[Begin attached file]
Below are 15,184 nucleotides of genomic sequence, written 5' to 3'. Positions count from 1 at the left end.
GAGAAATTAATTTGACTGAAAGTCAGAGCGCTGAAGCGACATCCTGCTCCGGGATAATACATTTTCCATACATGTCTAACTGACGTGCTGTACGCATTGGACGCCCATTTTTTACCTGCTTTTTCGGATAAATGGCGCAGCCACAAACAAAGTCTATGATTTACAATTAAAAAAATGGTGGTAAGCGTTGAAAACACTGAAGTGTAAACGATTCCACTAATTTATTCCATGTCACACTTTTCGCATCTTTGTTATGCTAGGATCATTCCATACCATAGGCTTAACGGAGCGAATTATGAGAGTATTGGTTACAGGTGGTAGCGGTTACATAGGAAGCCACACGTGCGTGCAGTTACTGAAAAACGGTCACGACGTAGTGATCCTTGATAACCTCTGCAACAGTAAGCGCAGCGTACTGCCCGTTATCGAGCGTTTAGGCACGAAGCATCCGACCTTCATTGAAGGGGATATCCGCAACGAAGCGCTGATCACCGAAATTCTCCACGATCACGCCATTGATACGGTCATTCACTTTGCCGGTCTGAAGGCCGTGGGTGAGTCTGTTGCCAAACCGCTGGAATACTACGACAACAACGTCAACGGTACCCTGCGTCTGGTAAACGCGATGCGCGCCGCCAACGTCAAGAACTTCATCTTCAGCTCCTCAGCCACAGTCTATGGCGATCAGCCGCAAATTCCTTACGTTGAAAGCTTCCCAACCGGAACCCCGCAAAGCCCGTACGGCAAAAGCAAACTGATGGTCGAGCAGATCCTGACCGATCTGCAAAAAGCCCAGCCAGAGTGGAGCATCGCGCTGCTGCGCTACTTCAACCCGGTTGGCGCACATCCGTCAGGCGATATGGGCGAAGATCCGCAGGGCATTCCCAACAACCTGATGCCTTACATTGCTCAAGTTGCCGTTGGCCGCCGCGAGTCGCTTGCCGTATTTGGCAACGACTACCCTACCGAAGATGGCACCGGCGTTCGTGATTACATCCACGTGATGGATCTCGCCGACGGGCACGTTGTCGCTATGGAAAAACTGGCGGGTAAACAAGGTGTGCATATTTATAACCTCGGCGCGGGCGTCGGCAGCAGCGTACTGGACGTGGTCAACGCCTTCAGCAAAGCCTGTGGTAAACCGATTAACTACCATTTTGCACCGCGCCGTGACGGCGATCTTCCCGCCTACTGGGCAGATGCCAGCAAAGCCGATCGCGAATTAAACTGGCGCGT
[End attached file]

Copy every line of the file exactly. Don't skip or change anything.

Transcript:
Below are 15,184 nucleotides of genomic sequence, written 5' to 3'. Positions count from 1 at the left end.
GAGAAATTAATTTGACTGAAAGTCAGAGCGCTGAAGCGACATCCTGCTCCGGGATAATACATTTTCCATACATGTCTAACTGACGTGCTGTACGCATTGGACGCCCATTTTTTACCTGCTTTTTCGGATAAATGGCGCAGCCACAAACAAAGTCTATGATTTACAATTAAAAAAATGGTGGTAAGCGTTGAAAACACTGAAGTGTAAACGATTCCACTAATTTATTCCATGTCACACTTTTCGCATCTTTGTTATGCTAGGATCATTCCATACCATAGGCTTAACGGAGCGAATTATGAGAGTATTGGTTACAGGTGGTAGCGGTTACATAGGAAGCCACACGTGCGTGCAGTTACTGAAAAACGGTCACGACGTAGTGATCCTTGATAACCTCTGCAACAGTAAGCGCAGCGTACTGCCCGTTATCGAGCGTTTAGGCACGAAGCATCCGACCTTCATTGAAGGGGATATCCGCAACGAAGCGCTGATCACCGAAATTCTCCACGATCACGCCATTGATACGGTCATTCACTTTGCCGGTCTGAAGGCCGTGGGTGAGTCTGTTGCCAAACCGCTGGAATACTACGACAACAACGTCAACGGTACCCTGCGTCTGGTAAACGCGATGCGCGCCGCCAACGTCAAGAACTTCATCTTCAGCTCCTCAGCCACAGTCTATGGCGATCAGCCGCAAATTCCTTACGTTGAAAGCTTCCCAACCGGAACCCCGCAAAGCCCGTACGGCAAAAGCAAACTGATGGTCGAGCAGATCCTGACCGATCTGCAAAAAGCCCAGCCAGAGTGGAGCATCGCGCTGCTGCGCTACTTCAACCCGGTTGGCGCACATCCGTCAGGCGATATGGGCGAAGATCCGCAGGGCATTCCCAACAACCTGATGCCTTACATTGCTCAAGTTGCCGTTGGCCGCCGCGAGTCGCTTGCCGTATTTGGCAACGACTACCCTACCGAAGATGGCACCGGCGTTCGTGATTACATCCACGTGATGGATCTCGCCGACGGGCACGTTGTCGCTATGGAAAAACTGGCGGGTAAACAAGGTGTGCATATTTATAACCTCGGCGCGGGCGTCGGCAGCAGCGTACTGGACGTGGTCAACGCCTTCAGCAAAGCCTGTGGTAAACCGATTAACTACCATTTTGCACCGCGCCGTGACGGCGATCTTCCCGCCTACTGGGCAGATGCCAGCAAAGCCGATCGCGAATTAAACTGGCGCGT